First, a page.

As a finishing remark let me mention the added benefit that changes to the underlying system would end up enhancing many applications at no extra cost. For example if tomorrow's graphics hardware technology allows us to implement a higher quality shadowing algorithm then all derivatives will feature better shadows at no extra cost. This, on the one hand, can lead to derivatives that stay up-to-date regarding physical and visual state-of-the-art even if their original authors have given up on their maintenance and, on the other, in minimizing the effort needed in order to do so.

A real-time art production system

Some very bold and promising statements have been made up to now so we must now turn our attention to the conditions under which these might be realizable.

The core of these conditions lies in our initial claim of separability between the roles of engineer and programmer. This is only valid when the required physical models have been implemented in a sufficiently generic manner and with the least possible assumptions. If we want to calculate shadows cast by balls on a flat pool table for instance it wight be more than enough to use a simplified technique than only works for planar shadows, but that would seriously limit it's range of potential applications. The engineer wanting to use the system in a case where the assumption of planar shadows does not hold would be forced to resort to implementing it himself.

The implementation therefore should be made as universal as current computational resources allow but what is more important is that the interface be as generic as possible. Interface here refers to the interface between the roles of programmer and engineer. When the engineer wants to employ a certain model he will have to be able to describe accurately to the underlying system all the parameters of the current situation that affect this model. Considering again the case of shadow calculation he should be able to describe the geometry and light sources present in the scene along with positions and orientation. Now consider a restriction in the implementation of the shadowing algorithm, for instance let's assume that we're using simple shadow mapping, so that shadows tend to become excessively blocky and ugly when the field of view of the light source is large. This is certainly not desirable but it will do in many cases and for the rest it is reasonable to assume that soon enough someone will be able to contribute time and code in order to replace the simple algorithm with a more sophisticated one which will resolve the issue. At this point all derivatives which up to now suffered from blocky shadows will be automatically upgraded and nothing will have to be changed. That is possible because only the implementation details changed, what a shadow, or a light source is, and how it is defined hasn't.

Tools of the trade

Another matter that merits some consideration is the interface itself. How exactly will the engineer be able to specify to the programmer how his system is set up? It must be sufficiently capable of describing a physical system with its mechanical interactions, and visual qualities and also to allow a similarly arbitrary specification of the interaction with the user. On the other hand it must be a simple as possible if we're hoping to allow persons inexperienced in the art of computer programming to make use of it.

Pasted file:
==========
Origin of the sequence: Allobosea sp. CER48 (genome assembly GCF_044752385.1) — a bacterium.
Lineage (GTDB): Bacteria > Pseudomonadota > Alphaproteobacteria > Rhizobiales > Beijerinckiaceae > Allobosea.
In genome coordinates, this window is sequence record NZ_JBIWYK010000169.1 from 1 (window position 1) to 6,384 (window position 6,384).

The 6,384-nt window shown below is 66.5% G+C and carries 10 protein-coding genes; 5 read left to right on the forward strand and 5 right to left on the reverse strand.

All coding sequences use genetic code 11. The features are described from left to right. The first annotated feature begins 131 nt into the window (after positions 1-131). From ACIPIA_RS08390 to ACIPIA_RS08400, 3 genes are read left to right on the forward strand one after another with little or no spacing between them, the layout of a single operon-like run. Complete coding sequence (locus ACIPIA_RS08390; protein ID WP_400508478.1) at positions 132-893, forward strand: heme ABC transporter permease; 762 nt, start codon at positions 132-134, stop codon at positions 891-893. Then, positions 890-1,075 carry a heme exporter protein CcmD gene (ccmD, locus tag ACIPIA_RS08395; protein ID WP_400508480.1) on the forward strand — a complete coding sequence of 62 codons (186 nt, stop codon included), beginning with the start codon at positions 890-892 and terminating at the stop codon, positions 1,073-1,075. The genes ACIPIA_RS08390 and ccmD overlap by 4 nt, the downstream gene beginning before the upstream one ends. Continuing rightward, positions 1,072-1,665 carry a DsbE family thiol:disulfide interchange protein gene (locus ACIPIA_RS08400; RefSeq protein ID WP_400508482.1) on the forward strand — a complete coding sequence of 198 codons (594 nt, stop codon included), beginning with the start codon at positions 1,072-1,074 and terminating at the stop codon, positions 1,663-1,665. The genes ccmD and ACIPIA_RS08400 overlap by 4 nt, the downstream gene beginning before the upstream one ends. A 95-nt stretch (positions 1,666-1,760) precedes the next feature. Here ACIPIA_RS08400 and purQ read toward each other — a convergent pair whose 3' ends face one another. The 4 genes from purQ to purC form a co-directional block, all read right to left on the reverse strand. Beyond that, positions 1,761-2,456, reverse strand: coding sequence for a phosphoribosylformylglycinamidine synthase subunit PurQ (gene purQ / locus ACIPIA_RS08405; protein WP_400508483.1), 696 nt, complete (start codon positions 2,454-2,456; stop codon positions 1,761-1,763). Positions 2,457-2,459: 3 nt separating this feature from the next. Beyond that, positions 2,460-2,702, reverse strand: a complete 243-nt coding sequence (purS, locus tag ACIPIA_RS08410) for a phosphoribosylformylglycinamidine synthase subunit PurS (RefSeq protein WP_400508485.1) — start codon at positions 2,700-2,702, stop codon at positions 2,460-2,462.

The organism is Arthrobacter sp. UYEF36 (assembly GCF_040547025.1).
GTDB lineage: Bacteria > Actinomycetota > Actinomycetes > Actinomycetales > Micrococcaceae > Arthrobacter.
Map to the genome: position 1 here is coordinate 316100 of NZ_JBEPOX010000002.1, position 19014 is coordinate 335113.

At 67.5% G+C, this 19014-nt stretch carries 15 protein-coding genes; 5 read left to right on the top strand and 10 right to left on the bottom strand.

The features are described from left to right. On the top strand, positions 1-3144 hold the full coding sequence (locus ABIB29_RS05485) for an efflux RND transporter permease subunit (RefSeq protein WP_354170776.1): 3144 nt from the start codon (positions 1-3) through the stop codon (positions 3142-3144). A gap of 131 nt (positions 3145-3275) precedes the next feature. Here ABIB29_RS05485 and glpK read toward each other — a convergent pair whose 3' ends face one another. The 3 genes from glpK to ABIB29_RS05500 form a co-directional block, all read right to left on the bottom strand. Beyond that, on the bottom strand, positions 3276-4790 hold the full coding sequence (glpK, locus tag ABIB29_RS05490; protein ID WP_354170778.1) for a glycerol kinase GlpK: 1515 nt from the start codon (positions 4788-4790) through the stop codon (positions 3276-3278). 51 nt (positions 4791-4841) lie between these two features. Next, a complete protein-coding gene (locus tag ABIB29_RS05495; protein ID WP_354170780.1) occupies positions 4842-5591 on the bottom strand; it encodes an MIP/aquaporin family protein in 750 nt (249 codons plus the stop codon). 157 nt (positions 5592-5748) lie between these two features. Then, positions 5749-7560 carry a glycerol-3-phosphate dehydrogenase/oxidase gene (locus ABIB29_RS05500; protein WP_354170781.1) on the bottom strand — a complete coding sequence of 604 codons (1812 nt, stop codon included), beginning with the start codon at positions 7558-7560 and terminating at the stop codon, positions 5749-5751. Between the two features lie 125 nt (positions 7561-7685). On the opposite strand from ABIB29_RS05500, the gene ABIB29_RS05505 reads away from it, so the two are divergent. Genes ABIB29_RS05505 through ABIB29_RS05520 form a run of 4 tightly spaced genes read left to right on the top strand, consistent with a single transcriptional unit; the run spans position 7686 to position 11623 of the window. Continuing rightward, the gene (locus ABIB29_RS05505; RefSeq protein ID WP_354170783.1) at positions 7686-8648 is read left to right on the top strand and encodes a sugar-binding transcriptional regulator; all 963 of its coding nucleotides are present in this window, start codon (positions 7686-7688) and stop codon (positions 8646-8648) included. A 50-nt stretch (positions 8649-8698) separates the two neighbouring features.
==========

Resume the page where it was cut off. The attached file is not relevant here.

It is customary for such production systems which are aimed at "the average user" to employ some sort of graphical design approach. That is to allow the user to describe the entities of the world and their interactions and inter-dependencies by means of graphical diagrams. In my view this approach can not possibly allow for enough expressive power and can only be successful if the range of applications is narrow enough. Anyone who has ever attempted to use most of the major easy-to-use graphical application like word processors, spreadsheets and the like in ways deviating from the way the designer meant them to work can probably testify to that.

On the other hand I find the idea of treating the user as some sort of complete imbecile counter-productive not to mention manipulative, patronizing and generally repulsive. It is usually the case that efficiency goes down as so-called `user friendliness' goes up, that is that you pay for getting away with not having to learn how to use an application by having to do more work in order to get the job done. This might be acceptable or even preferable for simple applications that are used infrequently but it is certainly not acceptable, at least in my opinion, for say a professional secretary who is forced to use today's line of office automation software eight hours a day. Widespread belief among such employees that computers exist for the sole purpose of making their life miserable seems to confirm this.

Describing nature

The approach Techne follows is to use a language as the interface between engineer and the system. This is different to many of today's ‘scriptable’ applications where only a subset of the system's functionality can be manipulated, again to some degree, by means of a scripting language. Instead Techne is in effect an interpreter accepting a detailed description of a scene complete with the visual and physical interaction between the entities present and producing an animated rendering of the results of the simulation. This is also different to the way in which a library works. A library might take care of implementing various algorithms for you but its scope is much broader and its interface therefore lower in level. You need to allocate and manage memory, be able to create and handle data structures and perform other similar tasks totally irrelevant to your objective goal.

The chosen language was Lua due to its simplicity, elegance and expressive power and although Lua is a full-fledged scripting language, its main purpose is to offer a formal way of describing a physical system. Most Techne code therefore simply creates objects like physical bodies and shaded surfaces and describes them by setting parameters much like HTML contains text with markup describing the way it's meant to look or the meaning it's meant to convey. When more complicated interactions need to be implemented the usual programming constructs can be used to alter these descriptions dynamically, for instance by adding forces when the user presses a key or by changing a surface when it collides with something else. So although, technically, some form of programming is still involved it is very different to low-level programming: you only need to bother with and hence to understand the workings of the particular system you're trying to simulate. This should hopefully make the production of real-time art and entertainment accessible to more people.

It still remains to be seen how successful this design will be in achieving the aforementioned goals. It has gone through many transformations in the past years but has now more or less stabilized so that very few modifications to the interface were required during the creation of Billiards, Aviation and Airrace, three of the derivatives I have started so far. The results seem to be very promising. Not only does Techne allow the creation of very different products with the same production system but it allows one person to develop and maintain three of them on the side. And there are a lot more that could be implemented with Techne, even as it is now, if only my workload would allow it.